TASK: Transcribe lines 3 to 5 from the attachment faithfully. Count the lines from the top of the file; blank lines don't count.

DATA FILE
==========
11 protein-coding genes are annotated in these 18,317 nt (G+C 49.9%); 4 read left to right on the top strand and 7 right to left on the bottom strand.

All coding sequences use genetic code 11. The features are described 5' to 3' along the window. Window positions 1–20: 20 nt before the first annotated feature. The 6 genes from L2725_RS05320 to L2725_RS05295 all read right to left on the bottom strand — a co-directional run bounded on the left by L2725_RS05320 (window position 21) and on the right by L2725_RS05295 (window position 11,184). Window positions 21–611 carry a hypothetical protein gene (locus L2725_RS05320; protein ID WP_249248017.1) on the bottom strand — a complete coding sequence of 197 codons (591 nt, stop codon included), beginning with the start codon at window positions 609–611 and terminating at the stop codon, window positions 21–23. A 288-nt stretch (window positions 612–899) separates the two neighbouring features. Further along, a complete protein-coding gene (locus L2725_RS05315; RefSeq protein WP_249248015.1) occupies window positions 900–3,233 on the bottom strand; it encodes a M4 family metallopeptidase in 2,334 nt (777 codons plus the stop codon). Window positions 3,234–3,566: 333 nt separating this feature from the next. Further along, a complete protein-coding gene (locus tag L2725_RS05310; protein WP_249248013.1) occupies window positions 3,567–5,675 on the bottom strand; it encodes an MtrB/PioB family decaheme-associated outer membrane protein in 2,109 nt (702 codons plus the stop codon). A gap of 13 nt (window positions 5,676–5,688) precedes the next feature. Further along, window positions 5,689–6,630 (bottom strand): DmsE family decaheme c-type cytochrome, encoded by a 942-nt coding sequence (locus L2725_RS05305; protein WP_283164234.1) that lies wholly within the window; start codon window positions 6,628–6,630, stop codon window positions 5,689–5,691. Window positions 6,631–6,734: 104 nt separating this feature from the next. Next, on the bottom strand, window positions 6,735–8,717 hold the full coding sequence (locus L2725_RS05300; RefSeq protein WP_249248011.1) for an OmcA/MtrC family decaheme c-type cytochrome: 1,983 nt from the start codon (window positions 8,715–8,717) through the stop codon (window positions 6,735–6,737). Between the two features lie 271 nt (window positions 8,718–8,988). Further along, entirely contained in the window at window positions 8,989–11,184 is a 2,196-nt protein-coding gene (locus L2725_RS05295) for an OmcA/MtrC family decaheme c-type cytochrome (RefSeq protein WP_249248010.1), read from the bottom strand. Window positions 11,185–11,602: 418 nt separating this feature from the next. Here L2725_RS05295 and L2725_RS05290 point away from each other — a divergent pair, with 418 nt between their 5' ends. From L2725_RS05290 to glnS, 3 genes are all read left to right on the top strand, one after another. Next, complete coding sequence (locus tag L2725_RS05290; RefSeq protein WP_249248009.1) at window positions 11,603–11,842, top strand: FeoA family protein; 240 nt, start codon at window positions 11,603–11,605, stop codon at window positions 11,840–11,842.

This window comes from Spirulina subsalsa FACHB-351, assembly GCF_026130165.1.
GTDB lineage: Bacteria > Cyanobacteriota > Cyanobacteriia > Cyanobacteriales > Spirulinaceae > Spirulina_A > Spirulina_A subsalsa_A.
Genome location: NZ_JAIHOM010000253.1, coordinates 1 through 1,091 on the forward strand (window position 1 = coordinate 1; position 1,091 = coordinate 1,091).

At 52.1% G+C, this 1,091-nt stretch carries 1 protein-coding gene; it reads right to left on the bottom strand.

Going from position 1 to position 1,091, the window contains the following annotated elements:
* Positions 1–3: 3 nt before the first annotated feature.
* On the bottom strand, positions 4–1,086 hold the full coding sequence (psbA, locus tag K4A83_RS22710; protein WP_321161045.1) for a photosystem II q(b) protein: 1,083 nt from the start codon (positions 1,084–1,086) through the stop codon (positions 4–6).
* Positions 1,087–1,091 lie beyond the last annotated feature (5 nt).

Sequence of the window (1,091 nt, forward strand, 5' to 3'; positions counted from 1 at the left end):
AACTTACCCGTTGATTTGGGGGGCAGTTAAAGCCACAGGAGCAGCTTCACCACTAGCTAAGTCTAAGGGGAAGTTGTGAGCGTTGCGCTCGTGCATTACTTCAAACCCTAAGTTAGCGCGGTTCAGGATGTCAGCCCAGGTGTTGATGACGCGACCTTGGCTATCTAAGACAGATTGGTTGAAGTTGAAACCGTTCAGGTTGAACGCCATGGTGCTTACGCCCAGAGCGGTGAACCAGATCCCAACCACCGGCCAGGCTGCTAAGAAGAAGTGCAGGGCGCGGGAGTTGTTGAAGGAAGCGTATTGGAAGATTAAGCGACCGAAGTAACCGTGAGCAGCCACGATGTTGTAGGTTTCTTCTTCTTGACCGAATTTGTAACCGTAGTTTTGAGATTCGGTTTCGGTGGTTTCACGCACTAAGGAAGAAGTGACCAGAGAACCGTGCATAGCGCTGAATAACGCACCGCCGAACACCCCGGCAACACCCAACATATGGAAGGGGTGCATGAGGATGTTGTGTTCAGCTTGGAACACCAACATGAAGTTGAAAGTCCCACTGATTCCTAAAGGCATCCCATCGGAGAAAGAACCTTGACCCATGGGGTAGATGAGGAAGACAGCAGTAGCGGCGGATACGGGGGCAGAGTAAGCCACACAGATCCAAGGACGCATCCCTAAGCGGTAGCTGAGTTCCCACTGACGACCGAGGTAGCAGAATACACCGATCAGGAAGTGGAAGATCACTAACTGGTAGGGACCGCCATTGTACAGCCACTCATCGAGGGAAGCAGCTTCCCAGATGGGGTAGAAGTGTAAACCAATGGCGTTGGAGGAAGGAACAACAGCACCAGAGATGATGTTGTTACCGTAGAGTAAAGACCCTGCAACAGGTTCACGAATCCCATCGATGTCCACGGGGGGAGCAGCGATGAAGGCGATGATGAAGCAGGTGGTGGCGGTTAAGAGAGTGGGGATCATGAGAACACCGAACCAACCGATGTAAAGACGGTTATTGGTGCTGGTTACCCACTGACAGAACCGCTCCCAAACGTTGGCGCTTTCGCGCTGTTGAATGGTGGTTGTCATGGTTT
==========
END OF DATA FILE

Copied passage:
This window comes from Spirulina subsalsa FACHB-351, assembly GCF_026130165.1.
GTDB lineage: Bacteria > Cyanobacteriota > Cyanobacteriia > Cyanobacteriales > Spirulinaceae > Spirulina_A > Spirulina_A subsalsa_A.
Genome location: NZ_JAIHOM010000253.1, coordinates 1 through 1,091 on the forward strand (window position 1 = coordinate 1; position 1,091 = coordinate 1,091).